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Old 08-17-2014, 02:32 PM   #1
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Default How to cool an ecoboost

Some of you may have seen my thread awhile back where I mentioned that I had reached the limit of my ecoboost pulling my toyhauler.

Long story short I was pulling a 10,000lb toyhauler in 97 degree temps up steep grades at altitude. The worst instance happened at low speeds because of extreme washboarding causing wheel slippage. Power was adequate but the truck absolutely did not like the heat and I had to pull over.

To the point: What would you recommend to keep temps down?

Off the top of my head I am thinking these in no particular order:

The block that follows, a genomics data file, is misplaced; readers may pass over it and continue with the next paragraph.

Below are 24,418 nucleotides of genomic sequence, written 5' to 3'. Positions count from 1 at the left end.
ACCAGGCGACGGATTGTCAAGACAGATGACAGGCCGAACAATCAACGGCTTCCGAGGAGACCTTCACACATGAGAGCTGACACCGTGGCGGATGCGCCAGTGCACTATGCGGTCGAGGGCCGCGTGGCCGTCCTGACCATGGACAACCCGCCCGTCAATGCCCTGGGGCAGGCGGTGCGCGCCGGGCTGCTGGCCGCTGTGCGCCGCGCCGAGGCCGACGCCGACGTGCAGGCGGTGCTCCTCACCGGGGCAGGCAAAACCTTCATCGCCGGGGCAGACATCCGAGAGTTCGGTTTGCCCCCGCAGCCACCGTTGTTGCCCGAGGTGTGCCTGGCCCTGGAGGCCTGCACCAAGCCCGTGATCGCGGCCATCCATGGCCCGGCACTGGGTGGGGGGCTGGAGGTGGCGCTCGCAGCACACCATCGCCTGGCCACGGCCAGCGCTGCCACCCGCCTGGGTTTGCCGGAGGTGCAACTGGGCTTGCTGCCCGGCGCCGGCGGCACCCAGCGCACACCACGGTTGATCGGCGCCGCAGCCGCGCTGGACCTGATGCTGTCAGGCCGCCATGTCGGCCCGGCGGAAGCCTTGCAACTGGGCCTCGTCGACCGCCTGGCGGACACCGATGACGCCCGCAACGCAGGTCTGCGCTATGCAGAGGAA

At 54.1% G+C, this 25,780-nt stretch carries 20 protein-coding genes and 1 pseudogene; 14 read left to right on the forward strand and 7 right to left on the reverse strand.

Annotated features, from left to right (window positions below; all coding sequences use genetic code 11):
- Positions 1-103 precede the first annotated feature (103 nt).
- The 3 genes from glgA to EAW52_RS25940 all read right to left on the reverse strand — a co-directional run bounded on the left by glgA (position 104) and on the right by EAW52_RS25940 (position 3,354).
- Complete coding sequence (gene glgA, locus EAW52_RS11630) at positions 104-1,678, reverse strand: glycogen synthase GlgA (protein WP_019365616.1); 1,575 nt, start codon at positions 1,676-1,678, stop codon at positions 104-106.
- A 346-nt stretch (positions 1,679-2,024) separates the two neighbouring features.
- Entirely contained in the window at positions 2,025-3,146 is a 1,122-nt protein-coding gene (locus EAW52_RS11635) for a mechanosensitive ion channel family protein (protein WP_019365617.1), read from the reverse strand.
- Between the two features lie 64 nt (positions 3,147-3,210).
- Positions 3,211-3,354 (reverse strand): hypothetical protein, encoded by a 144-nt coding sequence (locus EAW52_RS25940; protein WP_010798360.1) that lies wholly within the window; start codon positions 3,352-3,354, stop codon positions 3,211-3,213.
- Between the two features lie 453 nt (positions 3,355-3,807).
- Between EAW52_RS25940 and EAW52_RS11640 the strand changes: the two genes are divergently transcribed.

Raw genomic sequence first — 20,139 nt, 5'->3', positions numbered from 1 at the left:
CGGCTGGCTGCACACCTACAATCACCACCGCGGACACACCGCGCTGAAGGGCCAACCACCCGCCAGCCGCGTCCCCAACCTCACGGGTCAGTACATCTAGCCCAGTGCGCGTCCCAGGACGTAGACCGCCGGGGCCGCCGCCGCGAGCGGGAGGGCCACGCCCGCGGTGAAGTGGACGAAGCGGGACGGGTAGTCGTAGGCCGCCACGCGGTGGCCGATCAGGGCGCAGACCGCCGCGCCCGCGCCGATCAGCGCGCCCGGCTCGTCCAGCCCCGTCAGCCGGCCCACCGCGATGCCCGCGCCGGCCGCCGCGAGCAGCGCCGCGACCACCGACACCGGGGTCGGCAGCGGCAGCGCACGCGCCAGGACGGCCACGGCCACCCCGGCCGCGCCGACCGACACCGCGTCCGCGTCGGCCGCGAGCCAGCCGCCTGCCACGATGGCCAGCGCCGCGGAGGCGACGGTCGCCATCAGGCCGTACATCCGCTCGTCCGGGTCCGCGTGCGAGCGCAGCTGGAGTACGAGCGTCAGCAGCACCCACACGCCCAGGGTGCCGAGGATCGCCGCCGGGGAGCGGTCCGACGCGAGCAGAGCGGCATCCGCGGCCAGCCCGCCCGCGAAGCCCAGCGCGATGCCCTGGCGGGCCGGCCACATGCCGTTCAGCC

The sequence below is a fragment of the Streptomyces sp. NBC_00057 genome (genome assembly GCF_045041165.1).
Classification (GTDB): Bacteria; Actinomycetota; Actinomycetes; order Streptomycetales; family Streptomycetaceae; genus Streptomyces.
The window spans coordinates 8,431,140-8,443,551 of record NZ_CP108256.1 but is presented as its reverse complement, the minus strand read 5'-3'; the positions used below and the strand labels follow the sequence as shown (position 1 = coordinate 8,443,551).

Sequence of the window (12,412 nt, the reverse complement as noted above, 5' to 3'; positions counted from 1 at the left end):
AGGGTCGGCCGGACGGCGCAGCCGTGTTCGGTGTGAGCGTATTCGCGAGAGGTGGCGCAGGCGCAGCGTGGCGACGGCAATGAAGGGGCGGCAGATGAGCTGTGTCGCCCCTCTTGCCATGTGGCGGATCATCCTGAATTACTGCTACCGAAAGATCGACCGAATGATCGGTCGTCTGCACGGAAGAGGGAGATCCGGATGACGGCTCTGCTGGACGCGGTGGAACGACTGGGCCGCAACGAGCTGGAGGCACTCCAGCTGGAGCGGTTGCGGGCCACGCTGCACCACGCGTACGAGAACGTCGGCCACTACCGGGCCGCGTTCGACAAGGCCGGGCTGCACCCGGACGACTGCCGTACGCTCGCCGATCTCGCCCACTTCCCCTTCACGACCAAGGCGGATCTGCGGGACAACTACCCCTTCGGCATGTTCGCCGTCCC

1. Redline water wetter (already done)
2. 170 degree thermostat
3. Larger or secondary oil cooler.
4. Aluminum high capacity finned transmission pan.
5. Aftermarket intercooler.

I would like to hear if anyone else has run into this issue and if so what was done, and did it work?
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Old 08-17-2014, 03:08 PM   #2
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Option 3, 4, 5 would be the ones I would look to next. Personally I would leave the tstat as is- sometimes changing thermostats can have adverse effects. By reducing or managing some of the parasitic heat, you will naturally help the cooling system manage its own heat.